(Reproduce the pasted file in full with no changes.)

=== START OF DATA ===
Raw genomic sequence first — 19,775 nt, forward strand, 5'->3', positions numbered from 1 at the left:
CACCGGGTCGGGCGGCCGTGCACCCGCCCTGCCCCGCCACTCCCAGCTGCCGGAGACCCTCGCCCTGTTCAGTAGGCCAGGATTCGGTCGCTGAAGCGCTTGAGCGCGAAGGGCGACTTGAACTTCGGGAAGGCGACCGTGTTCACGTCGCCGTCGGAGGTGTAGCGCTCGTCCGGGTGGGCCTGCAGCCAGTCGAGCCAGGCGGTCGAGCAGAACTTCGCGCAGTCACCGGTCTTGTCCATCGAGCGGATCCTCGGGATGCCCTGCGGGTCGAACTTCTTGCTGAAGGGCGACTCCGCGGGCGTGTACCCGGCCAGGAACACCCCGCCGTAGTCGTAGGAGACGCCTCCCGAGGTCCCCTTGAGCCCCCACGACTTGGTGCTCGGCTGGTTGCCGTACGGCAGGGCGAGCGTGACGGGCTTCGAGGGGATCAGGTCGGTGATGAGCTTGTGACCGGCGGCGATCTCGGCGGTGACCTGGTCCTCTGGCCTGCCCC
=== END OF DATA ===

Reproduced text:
Raw genomic sequence first — 19,775 nt, forward strand, 5'->3', positions numbered from 1 at the left:
CACCGGGTCGGGCGGCCGTGCACCCGCCCTGCCCCGCCACTCCCAGCTGCCGGAGACCCTCGCCCTGTTCAGTAGGCCAGGATTCGGTCGCTGAAGCGCTTGAGCGCGAAGGGCGACTTGAACTTCGGGAAGGCGACCGTGTTCACGTCGCCGTCGGAGGTGTAGCGCTCGTCCGGGTGGGCCTGCAGCCAGTCGAGCCAGGCGGTCGAGCAGAACTTCGCGCAGTCACCGGTCTTGTCCATCGAGCGGATCCTCGGGATGCCCTGCGGGTCGAACTTCTTGCTGAAGGGCGACTCCGCGGGCGTGTACCCGGCCAGGAACACCCCGCCGTAGTCGTAGGAGACGCCTCCCGAGGTCCCCTTGAGCCCCCACGACTTGGTGCTCGGCTGGTTGCCGTACGGCAGGGCGAGCGTGACGGGCTTCGAGGGGATCAGGTCGGTGATGAGCTTGTGACCGGCGGCGATCTCGGCGGTGACCTGGTCCTCTGGCCTGCCCC